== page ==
Tuesday, August 16, 2016

California county health programs yield high returns


Public Release: 16-Jun-2016
California county health programs yield high returns
Return on investment high for prevention programs vs. medical care
University of California - Berkeley

Return on investment in county public health departments in California exceeds return on investment in many other areas of medical care, according to a new study by a University of California, Berkeley economist.

In the study, highlighted by the American Journal of Public Health and published online on June 16 ahead of print publication, Timothy Brown, a health economist with UC Berkeley's School of Public Health, estimated from his analysis of data for the years 2001 through 2009 that each dollar that counties spent on public health programs in California returned $67 to $88 dollars of value in terms of improved health outcomes.


Unlike medical care, which primarily focuses on treating disease, county public health departments focus on the prevention of disease. Brown also concluded that the return from Medicare's national investment in four major health conditions was far less than the return from county public health spending. For heart disease, Type 2 diabetes, stroke and breast cancer, Brown's review of the research literature revealed that returns on Medicare expenses ranged from $1.10 to $4.80 per dollar spent.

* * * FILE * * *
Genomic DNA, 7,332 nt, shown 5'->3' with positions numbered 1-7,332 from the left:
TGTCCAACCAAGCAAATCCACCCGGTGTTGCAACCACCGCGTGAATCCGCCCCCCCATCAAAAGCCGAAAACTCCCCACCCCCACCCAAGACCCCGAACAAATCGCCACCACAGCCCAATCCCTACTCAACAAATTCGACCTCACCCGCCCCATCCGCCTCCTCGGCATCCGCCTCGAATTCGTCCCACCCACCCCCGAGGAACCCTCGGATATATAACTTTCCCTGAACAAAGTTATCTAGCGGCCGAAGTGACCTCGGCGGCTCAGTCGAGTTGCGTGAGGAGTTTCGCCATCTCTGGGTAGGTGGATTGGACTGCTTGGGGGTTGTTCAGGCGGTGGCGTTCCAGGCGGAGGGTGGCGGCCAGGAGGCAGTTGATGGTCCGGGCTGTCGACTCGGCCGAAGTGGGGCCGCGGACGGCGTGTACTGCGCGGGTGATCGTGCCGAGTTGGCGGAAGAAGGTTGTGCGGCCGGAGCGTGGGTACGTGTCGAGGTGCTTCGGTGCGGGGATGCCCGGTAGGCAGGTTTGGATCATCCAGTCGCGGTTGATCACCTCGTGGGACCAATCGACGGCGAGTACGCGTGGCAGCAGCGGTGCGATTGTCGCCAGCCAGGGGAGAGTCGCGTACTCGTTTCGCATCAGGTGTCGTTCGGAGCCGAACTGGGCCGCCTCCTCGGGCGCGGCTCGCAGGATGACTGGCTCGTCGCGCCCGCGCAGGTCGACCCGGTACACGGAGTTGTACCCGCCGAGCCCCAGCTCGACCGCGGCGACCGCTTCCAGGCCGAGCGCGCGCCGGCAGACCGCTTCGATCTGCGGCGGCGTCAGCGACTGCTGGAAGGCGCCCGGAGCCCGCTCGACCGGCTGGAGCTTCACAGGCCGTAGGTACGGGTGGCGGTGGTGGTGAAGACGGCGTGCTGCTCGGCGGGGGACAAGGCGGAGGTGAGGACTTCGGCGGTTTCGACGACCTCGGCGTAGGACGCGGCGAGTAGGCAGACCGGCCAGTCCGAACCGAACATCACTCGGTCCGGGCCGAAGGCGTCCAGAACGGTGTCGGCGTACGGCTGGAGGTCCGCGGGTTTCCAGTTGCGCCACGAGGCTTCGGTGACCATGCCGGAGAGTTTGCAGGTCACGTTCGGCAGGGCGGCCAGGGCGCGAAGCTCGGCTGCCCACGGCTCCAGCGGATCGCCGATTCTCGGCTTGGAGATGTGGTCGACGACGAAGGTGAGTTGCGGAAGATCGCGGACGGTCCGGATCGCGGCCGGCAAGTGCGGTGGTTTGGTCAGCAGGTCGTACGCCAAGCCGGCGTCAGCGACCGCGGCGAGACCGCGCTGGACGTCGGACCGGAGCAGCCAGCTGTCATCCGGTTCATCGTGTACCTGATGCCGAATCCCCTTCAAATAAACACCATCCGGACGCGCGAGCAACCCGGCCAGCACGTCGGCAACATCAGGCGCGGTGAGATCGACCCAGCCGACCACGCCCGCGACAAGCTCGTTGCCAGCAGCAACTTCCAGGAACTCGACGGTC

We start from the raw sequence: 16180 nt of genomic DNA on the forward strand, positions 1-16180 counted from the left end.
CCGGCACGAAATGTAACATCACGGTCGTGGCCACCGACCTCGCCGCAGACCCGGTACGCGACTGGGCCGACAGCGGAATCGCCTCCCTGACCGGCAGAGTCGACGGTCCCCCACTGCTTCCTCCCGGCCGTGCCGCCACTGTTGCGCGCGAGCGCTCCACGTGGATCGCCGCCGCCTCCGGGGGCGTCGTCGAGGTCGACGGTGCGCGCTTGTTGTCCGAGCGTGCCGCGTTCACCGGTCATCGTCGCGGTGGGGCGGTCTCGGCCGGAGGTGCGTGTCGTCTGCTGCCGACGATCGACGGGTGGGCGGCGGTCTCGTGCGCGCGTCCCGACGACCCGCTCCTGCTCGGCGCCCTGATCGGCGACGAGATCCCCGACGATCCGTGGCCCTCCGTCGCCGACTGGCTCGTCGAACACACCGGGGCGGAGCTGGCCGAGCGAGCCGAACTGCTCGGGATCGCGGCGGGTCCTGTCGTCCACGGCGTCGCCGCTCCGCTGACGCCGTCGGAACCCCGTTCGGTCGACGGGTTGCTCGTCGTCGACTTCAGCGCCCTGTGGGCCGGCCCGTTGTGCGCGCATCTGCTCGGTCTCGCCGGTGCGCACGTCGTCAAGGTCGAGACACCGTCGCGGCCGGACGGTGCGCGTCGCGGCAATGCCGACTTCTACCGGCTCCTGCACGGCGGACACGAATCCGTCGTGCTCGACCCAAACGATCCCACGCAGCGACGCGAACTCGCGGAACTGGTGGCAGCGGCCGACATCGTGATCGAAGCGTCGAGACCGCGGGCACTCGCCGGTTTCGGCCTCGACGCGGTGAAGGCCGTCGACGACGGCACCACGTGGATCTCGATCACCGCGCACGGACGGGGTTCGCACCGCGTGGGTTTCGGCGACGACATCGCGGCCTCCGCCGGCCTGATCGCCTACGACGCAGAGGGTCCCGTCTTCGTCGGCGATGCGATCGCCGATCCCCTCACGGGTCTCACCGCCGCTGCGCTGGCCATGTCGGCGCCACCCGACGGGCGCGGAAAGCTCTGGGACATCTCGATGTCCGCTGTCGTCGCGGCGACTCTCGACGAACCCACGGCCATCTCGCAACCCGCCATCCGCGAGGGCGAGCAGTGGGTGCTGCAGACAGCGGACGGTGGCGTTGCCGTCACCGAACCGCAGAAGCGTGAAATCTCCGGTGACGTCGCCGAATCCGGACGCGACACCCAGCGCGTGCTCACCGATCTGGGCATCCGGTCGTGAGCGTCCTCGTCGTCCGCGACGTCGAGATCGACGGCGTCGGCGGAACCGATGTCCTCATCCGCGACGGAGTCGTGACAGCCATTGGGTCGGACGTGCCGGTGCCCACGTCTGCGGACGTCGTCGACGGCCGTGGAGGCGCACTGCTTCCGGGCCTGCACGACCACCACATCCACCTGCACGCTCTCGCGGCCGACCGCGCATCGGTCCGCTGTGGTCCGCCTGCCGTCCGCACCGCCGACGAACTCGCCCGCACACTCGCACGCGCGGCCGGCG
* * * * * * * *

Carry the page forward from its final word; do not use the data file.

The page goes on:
Public health departments regulate food service establishments, provide disease screening and treatment for communicable disease, offer prenatal care, regulate various aspects of the water supply, provide immunizations, and provide other services that can immediately improve population health, as well as improve population health over the longer term. Health departments also engage in activities that attempt to influence county populations to adopt healthier habits, which primarily affect population health over the longer term.

To understand the potential long-term health impacts of investment in public health, Brown and colleagues published two earlier studies that provided key information used in the return-on-investment calculations in this study. One study found that, on average, a single year of county public health spending continued to improve general health status in the population for over four years, ultimately improving the general health status of over 216,000 people.

A second study found that beyond its effects on general health status, the same single year of public health spending also saved the lives of over 29,000 people who otherwise would have died, with this effect playing out over a ten-year period.


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